The Nexus of Pop-Culture Fandom

April Fools Week: The Epic Mediocrity of Cleopatra

Written by: Chad Jarrah, Special to CC2K

ImageOne week ago. Inside my head: “…God there’s nothing on TV. I don’t know why I bother flipping through the channels anymore; I always end up on Food Network anyway. I wonder if anybody else has a crush on Paula Deen. Ok Chad, stop wasting time. Get back to writing. Well, let me just check my email first. Ooooh, five messages! Let’s see what we have here: Borders Coupon, lame; nephew pics, cute; grad class confirmation and receipt emails, boring; what do we have here? ‘Time for April Fool’s Week Nominations!’ I don’t know if I’ll have time to write a review this time around. So much to do – work, classes; I need time for my writing too. Ah, what the hell, why not. It was fun last year. Reply: I’m in.

The next day. Inside my head: “…I should’ve bought Captain Crunch. Why do I keep convincing myself I want to be healthy? Now I’m hungry for sugary cereal and I’m stuck with this whole-grain shit. Whatever. I gotta get back to writing anyway. No cereal now. I’ll check my email, then I’ll start writing. Whoa. These Cin City guys mean business. They replied back already. Let’s see what we have here. Can’t be as bad as that crap I had to review last year – Vampires vs. Zombies – that was a rough one. What?! Cleopatra? The Elizabeth Taylor “Epic”? Didn’t this win a bunch of awards? I thought we had to review a bad movie? It is what it is. This should be easy.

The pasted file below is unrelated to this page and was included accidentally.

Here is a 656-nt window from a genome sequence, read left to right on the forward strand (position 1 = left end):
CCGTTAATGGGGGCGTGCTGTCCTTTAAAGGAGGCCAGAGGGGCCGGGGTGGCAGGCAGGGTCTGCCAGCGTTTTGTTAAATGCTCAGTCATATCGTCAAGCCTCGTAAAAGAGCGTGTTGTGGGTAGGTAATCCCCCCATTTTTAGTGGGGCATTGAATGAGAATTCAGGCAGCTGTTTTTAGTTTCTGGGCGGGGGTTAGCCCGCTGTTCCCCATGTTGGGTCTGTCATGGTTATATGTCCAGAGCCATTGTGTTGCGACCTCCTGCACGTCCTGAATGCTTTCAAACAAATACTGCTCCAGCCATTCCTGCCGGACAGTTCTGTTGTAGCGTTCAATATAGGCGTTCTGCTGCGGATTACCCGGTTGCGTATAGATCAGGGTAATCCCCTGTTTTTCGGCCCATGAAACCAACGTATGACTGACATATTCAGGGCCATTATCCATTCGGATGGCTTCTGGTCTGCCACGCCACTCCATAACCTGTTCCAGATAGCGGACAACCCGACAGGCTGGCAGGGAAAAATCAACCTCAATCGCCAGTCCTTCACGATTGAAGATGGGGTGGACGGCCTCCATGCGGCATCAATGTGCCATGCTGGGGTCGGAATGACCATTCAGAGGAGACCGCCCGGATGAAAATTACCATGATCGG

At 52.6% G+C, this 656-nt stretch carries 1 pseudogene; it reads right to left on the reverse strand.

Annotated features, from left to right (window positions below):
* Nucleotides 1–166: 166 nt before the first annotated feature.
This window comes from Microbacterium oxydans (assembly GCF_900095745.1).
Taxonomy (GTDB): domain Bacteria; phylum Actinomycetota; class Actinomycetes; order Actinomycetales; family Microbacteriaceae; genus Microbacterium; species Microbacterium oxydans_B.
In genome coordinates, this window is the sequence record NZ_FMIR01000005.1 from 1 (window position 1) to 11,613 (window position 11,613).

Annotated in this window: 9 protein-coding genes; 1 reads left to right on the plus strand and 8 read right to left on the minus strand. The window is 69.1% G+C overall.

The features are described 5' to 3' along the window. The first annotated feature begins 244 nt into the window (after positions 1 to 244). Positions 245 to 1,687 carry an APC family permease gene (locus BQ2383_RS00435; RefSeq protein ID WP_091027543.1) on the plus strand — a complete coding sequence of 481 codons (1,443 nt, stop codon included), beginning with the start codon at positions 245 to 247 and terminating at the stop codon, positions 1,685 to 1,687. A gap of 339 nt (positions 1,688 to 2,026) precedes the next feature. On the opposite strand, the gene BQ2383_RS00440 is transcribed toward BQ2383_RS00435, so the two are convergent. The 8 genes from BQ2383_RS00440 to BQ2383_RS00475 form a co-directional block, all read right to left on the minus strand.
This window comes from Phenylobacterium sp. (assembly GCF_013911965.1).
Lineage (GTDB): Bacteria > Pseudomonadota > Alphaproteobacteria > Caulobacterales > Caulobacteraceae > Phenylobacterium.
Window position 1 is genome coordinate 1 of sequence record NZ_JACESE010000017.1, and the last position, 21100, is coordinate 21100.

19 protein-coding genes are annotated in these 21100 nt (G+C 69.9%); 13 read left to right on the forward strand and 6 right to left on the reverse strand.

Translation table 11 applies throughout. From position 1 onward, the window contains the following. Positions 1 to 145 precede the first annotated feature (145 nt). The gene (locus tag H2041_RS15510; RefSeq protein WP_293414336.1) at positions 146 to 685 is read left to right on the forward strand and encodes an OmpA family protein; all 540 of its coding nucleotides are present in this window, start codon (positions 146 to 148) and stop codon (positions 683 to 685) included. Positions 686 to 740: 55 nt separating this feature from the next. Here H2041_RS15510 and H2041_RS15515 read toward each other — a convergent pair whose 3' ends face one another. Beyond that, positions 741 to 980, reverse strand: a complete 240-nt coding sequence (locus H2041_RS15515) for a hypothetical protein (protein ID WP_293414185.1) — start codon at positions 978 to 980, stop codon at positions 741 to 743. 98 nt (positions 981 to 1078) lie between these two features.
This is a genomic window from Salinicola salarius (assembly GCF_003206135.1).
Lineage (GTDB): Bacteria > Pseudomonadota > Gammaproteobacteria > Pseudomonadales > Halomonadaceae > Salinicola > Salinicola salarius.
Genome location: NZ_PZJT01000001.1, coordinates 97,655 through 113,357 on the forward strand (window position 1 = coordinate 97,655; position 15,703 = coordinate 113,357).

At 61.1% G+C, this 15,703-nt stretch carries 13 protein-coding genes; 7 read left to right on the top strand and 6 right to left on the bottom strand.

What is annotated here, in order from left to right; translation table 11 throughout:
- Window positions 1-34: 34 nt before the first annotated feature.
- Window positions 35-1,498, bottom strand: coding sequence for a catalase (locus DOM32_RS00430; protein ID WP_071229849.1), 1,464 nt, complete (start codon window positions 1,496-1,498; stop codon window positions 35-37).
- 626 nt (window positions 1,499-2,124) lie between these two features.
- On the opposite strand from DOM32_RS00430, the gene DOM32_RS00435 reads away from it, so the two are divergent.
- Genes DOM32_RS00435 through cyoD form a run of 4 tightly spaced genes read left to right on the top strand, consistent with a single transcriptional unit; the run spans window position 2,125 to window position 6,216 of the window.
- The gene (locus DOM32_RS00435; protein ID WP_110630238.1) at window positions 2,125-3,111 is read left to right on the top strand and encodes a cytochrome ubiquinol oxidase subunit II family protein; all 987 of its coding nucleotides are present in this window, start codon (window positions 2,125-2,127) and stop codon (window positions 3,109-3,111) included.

These were the thoughts, among countless, meaningless others, that floated in and out of my mind. I thought nothing of the movie I was commissioned to review. In fact, for a moment I thought there was a mistake in the selection. I did my research and indeed learned that Cleopatra, starring Elizabeth Taylor in 1963, won four Oscars and had a truckload of other nominations. Why would this be an ‘April Fool’s’ nomination? I researched further and found out.243 minutes. Let me write that again.

243 minutes. Now in a different way. 14,580 seconds. Now the worst way of all. The most grounding form of the number. 4 hours and 3 minutes. 4 HOURS! Who expects someone to watch a movie for four hours? Were there not editors involved in the making of Cleopatra? What the hell were they doing when it came time for the cuts? I find it difficult to sit through a half hour sitcom. It bothers me to wait three minutes for my Hot Pocket to congeal. That was nothing. 4 hours? The joke was clearly on me.

There was no backing out now. I already committed to the review. If I had to do it, I would do it my way; the least mind-numbing way of all. I would watch the movie in shifts. That would be the only way I could stand it, even if it was a great movie. With a deep breath and a few clicks on my Netflix account, my journey was set to begin.


Hour One: Going into this movie, I admit that my knowledge of Cleopatra was limited. I knew that she was Egyptian. I knew that she had some connection to Marc Antony and Julius Caesar. I also knew that if I was going to review this film I would have to learn how to spell Caesar correctly. C-A-E-S-A-R. It feels so wrong that way. C-A-E-S-A-R. C-A-E-S-A-R. Got it.